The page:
Of course, repainting a pair of Jordans is only the first step. You spread this colorway onto any Jordans, any Nikes, or literally any other sneaker you can think of. Just check out these insane customs by Angelus Direct premier sponsored artist Mache Customs.



They might not be “Royal 1’s” per se, but they influence is there.

So if you’re a fan of the Royal 1’s and want a pair of your own, or if you want to create a fresh custom job based on a true classic, Angelus has your back. Remember, the Royals are tight, but just don’t go crazy on them like this guy...


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You're Personal XI Lows

Here in Southern California, it’s been something like 100 degrees the past couple days. so it’s probably a good idea to break out a pair of shorts and low-tops. One of our favorite sneakers to wear when it’s hot are Jordan XI low tops. The XI’s are a modern renovation of the classic Jordan silhouette, and as a low top? These things are fire.

The OG colorway, released in ‘95 as  hi-top was dubbed the Concord. They were basically a (Concord) White with Black colorway. Next came the “Bred” colorway. Picture this, Jordan wore them throughout the ‘95-96 season, as the Bulls were on their way to beating the Supersonics for the Championship. People lost their minds over this thing!


After the original, high-top XI’s came out, Jordan Brand dropped the XI Low in ‘96. And the colorway was, you guess it, a black, white, and red coloration. Fast forward many years and models and you get an instant sell-out whenever a pair, Low or Hi, is dropped.

So it goes to say, that these are an extremely popular pair of sneakers for customization and restoration projects. Check out these one of a kind “Dirty Bred” J. XI’s by Angelus Direct sponsored artist Zadeh. (Source:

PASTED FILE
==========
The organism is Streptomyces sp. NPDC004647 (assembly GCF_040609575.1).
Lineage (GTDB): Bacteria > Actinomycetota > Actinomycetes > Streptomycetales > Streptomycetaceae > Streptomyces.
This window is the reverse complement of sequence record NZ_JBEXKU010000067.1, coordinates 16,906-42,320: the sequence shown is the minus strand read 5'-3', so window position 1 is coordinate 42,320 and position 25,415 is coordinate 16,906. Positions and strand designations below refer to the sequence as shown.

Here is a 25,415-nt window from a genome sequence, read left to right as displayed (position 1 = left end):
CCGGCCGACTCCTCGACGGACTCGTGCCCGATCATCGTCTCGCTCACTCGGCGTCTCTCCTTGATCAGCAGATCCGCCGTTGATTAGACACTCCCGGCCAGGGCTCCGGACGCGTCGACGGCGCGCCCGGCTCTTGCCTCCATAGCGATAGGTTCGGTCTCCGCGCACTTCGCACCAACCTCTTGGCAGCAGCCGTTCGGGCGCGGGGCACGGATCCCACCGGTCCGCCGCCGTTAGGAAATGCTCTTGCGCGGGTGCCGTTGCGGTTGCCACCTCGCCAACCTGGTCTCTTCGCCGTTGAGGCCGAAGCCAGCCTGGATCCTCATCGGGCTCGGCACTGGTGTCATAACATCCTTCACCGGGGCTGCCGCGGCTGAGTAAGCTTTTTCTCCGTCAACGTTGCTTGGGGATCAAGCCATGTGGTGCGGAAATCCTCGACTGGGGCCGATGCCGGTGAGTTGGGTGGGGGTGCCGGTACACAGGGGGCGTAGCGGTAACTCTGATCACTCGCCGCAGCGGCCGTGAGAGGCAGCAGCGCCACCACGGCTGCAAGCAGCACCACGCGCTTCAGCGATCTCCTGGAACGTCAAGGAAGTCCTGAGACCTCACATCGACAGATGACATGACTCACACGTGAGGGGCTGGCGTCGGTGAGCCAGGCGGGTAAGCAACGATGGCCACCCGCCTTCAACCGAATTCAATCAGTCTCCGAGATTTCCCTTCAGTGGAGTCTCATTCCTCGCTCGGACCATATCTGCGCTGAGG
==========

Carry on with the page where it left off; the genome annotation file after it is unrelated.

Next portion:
They’re a take on that OG Bred colorway with a little bit of swag thrown in with the touch of snakeskin. Check out for more “Angelus Direct approved” custom work made with paint and products provided by yours truly! So you know the work is going to last. Plus, look at these things! They’re next level.

With the Low XI’s you can’t go wrong over the summer with a lighter colorway, or white-base silhouette with color accents along the patent leather mid-sole. The XI’s were also the first Jordan’s to use patent leather. So when if you’re customizing a pair of these for the first time, be sure to take a peek at the super handy “How To” section on our FAQ’s page for extra tips and tricks.

Either way, anything you do to a pair of Jordan XI’s is going to be an instant classic. These shoes were built for the GOAT during one of his greatest seasons, so you’re sure to kill it with a custom project. THese are Low’s that don’t feel too flimsy, and also give you plenty of space to spread your creativity on your canvas. So if you’re going to create something unique on a pair of Jordan XI Lows, good luck!